01 of 07
Furniture Assembly from Easiest to Hardest
Buying furniture can be fun—but assembling it is another story. Different furniture and home good brands take different approaches, and the reasons vary from pricing to shipping and quality of goods. You probably already know that part of the reason Ikea's furniture is so affordable is that you take it home in flat packed boxes and build it yourself at home. Then there's stores like Pottery Barn—who offer 'White Glove Service' for all their furniture, which means a team comes and brings the piece into your home and assembles it exactly where you want it and takes away all the boxes and packing materials, too.
Ahead, we've ranked some of the most popular (and new!) furniture brands based on how easy or difficult it is to assemble their furniture.Continue to 2 of 7 below.
02 of 07
It's a little bit of a joke to include Pottery Barn here, but since it's such a popular home furnishing brand we couldn't resist. Every single dresser (and most other furniture, too) is delivered via white glove service. That means furniture is delivered by a team of Pottery Barn experts and placed, unwrapped and assembled right where you want it.
This is an ideal option for anyone who doesn't want to assemble their furniture, or who is buying a bunch of pieces that would require too much time to put together. It's also a great option if you live at the top of a tall flight of stairs and will need help getting the item into your home, let alone into the right room.Continue to 3 of 7 below.
03 of 07
When it comes to West Elm furniture, assembly efforts, times and levels of difficulty will vary. But with their dressers, most come with white glove service. But this Modern 6-Drawer dresser, for example, comes almost completely assembled aside from the legs, so putting it fully together is fairly simple and only requires a screwdriver and a bit of lifting on your end. Additionally, you'll want to install and use the anti-tip hardware to secure your dresser to the wall to avoid potential falls and damage.Continue to 4 of 7 below.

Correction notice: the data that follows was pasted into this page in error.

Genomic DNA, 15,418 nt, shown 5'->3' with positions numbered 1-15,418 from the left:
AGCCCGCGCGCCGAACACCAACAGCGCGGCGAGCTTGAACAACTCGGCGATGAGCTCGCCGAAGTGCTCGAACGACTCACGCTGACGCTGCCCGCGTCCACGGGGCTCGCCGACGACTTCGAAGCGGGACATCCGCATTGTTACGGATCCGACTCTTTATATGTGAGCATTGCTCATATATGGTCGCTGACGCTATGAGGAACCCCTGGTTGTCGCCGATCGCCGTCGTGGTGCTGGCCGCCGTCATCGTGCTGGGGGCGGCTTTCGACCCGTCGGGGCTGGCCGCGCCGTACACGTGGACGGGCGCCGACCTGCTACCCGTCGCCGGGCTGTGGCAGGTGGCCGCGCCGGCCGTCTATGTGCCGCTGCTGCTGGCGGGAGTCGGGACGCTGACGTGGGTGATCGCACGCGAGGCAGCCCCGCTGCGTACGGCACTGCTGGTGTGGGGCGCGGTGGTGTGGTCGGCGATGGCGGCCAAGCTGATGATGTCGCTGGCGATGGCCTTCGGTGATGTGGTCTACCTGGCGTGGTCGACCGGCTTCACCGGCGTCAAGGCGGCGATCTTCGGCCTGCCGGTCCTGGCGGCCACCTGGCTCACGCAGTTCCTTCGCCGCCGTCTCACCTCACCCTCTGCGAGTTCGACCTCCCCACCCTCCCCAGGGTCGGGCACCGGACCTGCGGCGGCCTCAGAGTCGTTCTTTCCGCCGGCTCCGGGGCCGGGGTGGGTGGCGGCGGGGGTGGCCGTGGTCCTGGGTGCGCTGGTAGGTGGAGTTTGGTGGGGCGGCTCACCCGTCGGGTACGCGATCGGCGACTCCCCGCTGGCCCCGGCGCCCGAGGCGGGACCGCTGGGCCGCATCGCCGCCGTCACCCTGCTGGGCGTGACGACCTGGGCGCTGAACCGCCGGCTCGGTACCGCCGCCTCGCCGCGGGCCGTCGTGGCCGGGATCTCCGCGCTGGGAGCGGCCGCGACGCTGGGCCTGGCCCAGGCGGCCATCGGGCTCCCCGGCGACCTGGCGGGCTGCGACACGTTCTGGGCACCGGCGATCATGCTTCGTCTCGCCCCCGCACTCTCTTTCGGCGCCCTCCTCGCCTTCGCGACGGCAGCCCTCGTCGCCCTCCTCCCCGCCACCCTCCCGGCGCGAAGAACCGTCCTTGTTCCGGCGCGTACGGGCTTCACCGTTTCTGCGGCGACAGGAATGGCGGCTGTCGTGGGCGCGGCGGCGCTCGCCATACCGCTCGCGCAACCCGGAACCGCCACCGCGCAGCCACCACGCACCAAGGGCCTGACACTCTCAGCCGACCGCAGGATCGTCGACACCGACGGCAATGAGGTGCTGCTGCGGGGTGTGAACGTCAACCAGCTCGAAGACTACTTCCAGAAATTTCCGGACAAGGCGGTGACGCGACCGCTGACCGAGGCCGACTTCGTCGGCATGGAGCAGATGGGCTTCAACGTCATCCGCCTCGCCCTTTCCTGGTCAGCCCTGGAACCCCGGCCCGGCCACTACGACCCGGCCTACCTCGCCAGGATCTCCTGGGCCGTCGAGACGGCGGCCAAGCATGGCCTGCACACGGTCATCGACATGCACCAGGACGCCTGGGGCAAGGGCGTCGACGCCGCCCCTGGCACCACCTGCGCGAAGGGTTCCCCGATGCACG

04 of 07
Rivet and Stone & Beam By Amazon
It was big news when Amazon launched two in-house furniture brands, Rivet and Stone & Beam in 2017. Rivet offers tons of reasonably priced Mid Century Modern pieces, while Stone & Beam takes a more industrial and farmhouse-chic approach to decor.
For any products that require assembly, Amazon offers an "expert assembly" addition to your order for about $83. (Which isn't so bad when you consider that Prime shipping is free!) Products that do require assembly, like this pine 6-drawer dresser, can be put together in about 15 or 30 minutes.Continue to 5 of 7 below.
05 of 07
Article is an up-and-coming DTC (direct to consumer) furniture brand. Since they don't have any stores or a showroom, they are able to keep their prices lower than those of many typical furniture and home good stores.
Article says that most of their dressers can be assembled by you in about 15 minutes or so, which, when you think about it, is pretty painless for a beautiful dresser you'll use for years to come.
Keep in mind that without assembly, shipping to your ground floor / front door will cost $49. And for $99, Article will bring the furniture into the room you want it in, but not assemble it for you, which is critical if you live up a flight of stairs. (Hello, New Yorkers!)Continue to 6 of 7 below.
06 of 07
Assembly requirements vary largely with CB2 furniture. While many dressers come mostly assembled, requiring (at most) the legs to be screwed on and secured, there are armoires and wardrobes that need to be assembled nearly from scratch.
This beautiful Astoria wardrobe, for example, comes with 11 pages of instructions, all of which are shown with images rather than written instructions. While they are fairly intuitive, you'll have to be very careful not to mix up the different screws which look similar but are each quite different and used for different purposes.Continue to 7 of 7 below.
07 of 07
Ah, Ikea. The brand known as much for it's legendary assembly requirements as it is for the affordable housewares and furniture they sell. Similar to CB2, the instructions are giving with images rather than words—which makes it easy for those who read languages other than English (or Swedish!) to assemble their furniture. While it's somewhat subjective whether you find these instructions or those of CB2 more difficult, we think Ikea's assembly directions require a bit more attention and flare for construction.
Another thing to keep in mind with Ikea furniture is that it's really only designed to be built once. It's not good at sustaining moves, or being taken apart and put back together again, so keep that in mind when shopping.